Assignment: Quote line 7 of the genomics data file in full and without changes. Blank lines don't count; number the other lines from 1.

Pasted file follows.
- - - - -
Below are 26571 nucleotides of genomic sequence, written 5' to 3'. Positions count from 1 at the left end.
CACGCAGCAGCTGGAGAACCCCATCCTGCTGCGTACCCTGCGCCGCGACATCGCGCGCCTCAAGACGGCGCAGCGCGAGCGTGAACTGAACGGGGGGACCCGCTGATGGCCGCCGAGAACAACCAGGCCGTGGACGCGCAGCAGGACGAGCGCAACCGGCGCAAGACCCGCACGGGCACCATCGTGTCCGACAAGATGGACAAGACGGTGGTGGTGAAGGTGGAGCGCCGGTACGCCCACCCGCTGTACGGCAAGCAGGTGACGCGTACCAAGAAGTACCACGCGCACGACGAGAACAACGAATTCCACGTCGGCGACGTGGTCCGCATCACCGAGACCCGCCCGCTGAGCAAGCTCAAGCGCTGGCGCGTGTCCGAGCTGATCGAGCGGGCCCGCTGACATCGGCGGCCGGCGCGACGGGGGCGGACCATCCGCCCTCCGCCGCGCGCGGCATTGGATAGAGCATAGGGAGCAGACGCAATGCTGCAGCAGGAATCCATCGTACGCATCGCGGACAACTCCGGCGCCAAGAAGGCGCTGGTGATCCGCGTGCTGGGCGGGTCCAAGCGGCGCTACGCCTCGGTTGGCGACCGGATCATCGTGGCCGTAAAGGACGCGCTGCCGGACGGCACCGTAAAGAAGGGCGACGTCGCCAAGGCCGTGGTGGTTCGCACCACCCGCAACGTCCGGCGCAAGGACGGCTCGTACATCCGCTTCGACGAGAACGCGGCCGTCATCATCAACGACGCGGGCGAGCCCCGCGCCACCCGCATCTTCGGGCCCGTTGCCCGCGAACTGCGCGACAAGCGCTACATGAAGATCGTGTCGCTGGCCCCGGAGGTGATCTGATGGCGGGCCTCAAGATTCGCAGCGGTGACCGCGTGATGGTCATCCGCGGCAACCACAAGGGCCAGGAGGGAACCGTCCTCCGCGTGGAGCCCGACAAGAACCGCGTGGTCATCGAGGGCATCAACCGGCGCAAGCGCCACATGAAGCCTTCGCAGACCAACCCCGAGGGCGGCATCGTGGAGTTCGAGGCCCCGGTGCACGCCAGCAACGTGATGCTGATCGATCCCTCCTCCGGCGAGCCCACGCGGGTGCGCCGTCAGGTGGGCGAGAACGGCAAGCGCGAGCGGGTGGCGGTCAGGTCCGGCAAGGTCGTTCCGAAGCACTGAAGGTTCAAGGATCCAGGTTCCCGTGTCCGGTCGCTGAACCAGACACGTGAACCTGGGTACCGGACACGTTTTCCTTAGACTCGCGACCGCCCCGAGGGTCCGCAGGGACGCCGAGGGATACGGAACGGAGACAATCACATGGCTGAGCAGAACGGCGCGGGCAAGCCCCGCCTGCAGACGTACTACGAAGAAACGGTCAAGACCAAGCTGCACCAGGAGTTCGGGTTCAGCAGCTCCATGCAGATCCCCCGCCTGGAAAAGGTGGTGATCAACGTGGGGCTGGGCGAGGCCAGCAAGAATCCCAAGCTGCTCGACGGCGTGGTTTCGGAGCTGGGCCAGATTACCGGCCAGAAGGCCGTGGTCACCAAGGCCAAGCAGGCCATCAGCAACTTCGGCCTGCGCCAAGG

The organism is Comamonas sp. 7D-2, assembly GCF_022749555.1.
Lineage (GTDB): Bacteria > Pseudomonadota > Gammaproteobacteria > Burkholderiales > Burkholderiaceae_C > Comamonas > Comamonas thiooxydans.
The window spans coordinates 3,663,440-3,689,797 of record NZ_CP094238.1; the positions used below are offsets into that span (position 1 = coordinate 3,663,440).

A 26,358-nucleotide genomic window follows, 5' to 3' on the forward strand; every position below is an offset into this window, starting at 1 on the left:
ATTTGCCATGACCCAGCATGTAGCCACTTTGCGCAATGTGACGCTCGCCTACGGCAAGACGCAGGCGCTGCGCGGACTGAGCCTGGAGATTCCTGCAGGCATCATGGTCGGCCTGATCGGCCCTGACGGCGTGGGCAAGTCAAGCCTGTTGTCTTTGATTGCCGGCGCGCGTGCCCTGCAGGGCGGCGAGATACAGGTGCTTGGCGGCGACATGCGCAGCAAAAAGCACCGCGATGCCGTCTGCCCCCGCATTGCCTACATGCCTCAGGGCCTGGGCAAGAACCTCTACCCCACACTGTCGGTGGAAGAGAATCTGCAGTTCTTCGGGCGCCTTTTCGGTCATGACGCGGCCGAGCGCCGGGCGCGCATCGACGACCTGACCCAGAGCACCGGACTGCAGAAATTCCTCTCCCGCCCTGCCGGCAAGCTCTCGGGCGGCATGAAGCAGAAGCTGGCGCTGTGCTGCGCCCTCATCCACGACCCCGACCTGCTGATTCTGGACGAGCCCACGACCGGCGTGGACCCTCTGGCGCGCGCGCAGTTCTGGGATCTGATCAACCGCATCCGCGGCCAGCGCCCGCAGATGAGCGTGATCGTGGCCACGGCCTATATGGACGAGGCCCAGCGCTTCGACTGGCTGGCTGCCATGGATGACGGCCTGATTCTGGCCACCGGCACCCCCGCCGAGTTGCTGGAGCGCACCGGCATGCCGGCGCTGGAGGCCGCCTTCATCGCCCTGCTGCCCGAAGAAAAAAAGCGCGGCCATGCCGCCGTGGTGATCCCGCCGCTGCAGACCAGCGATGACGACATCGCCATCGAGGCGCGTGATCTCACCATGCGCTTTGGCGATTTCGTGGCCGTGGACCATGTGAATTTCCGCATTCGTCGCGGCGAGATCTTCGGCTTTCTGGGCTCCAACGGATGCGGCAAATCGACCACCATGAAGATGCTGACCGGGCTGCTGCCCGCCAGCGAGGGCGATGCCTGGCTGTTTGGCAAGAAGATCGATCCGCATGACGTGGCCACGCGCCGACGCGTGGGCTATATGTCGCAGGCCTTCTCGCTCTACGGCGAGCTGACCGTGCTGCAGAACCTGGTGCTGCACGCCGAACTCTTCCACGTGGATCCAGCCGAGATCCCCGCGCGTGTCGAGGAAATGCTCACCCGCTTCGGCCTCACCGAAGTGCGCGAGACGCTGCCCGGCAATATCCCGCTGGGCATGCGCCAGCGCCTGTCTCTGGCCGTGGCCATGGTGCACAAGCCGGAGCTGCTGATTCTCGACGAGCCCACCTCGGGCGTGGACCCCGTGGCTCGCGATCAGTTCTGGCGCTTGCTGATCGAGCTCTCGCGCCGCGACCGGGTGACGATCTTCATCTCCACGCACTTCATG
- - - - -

ATTTGCCATGACCCAGCATGTAGCCACTTTGCGCAATGTGACGCTCGCCTACGGCAAGACGCAGGCGCTGCGCGGACTGAGCCTGGAGATTCCTGCAGGCATCATGGTCGGCCTGATCGGCCCTGACGGCGTGGGCAAGTCAAGCCTGTTGTCTTTGATTGCCGGCGCGCGTGCCCTGCAGGGCGGCGAGATACAGGTGCTTGGCGGCGACATGCGCAGCAAAAAGCACCGCGATGCCGTCTGCCCCCGCATTGCCTACATGCCTCAGGGCCTGGGCAAGAACCTCTACCCCACACTGTCGGTGGAAGAGAATCTGCAGTTCTTCGGGCGCCTTTTCGGTCATGACGCGGCCGAGCGCCGGGCGCGCATCGACGACCTGACCCAGAGCACCGGACTGCAGAAATTCCTCTCCCGCCCTGCCGGCAAGCTCTCGGGCGGCATGAAGCAGAAGCTGGCGCTGTGCTGCGCCCTCATCCACGACCCCGACCTGCTGATTCTGGACGAGCCCACGACCGGCGTGGACCCTCTGGCGCGCGCGCAGTTCTGGGATCTGATCAACCGCATCCGCGGCCAGCGCCCGCAGATGAGCGTGATCGTGGCCACGGCCTATATGGACGAGGCCCAGCGCTTCGACTGGCTGGCTGCCATGGATGACGGCCTGATTCTGGCCACCGGCACCCCCGCCGAGTTGCTGGAGCGCACCGGCATGCCGGCGCTGGAGGCCGCCTTCATCGCCCTGCTGCCCGAAGAAAAAAAGCGCGGCCATGCCGCCGTGGTGATCCCGCCGCTGCAGACCAGCGATGACGACATCGCCATCGAGGCGCGTGATCTCACCATGCGCTTTGGCGATTTCGTGGCCGTGGACCATGTGAATTTCCGCATTCGTCGCGGCGAGATCTTCGGCTTTCTGGGCTCCAACGGATGCGGCAAATCGACCACCATGAAGATGCTGACCGGGCTGCTGCCCGCCAGCGAGGGCGATGCCTGGCTGTTTGGCAAGAAGATCGATCCGCATGACGTGGCCACGCGCCGACGCGTGGGCTATATGTCGCAGGCCTTCTCGCTCTACGGCGAGCTGACCGTGCTGCAGAACCTGGTGCTGCACGCCGAACTCTTCCACGTGGATCCAGCCGAGATCCCCGCGCGTGTCGAGGAAATGCTCACCCGCTTCGGCCTCACCGAAGTGCGCGAGACGCTGCCCGGCAATATCCCGCTGGGCATGCGCCAGCGCCTGTCTCTGGCCGTGGCCATGGTGCACAAGCCGGAGCTGCTGATTCTCGACGAGCCCACCTCGGGCGTGGACCCCGTGGCTCGCGATCAGTTCTGGCGCTTGCTGATCGAGCTCTCGCGCCGCGACCGGGTGACGATCTTCATCTCCACGCACTTCATG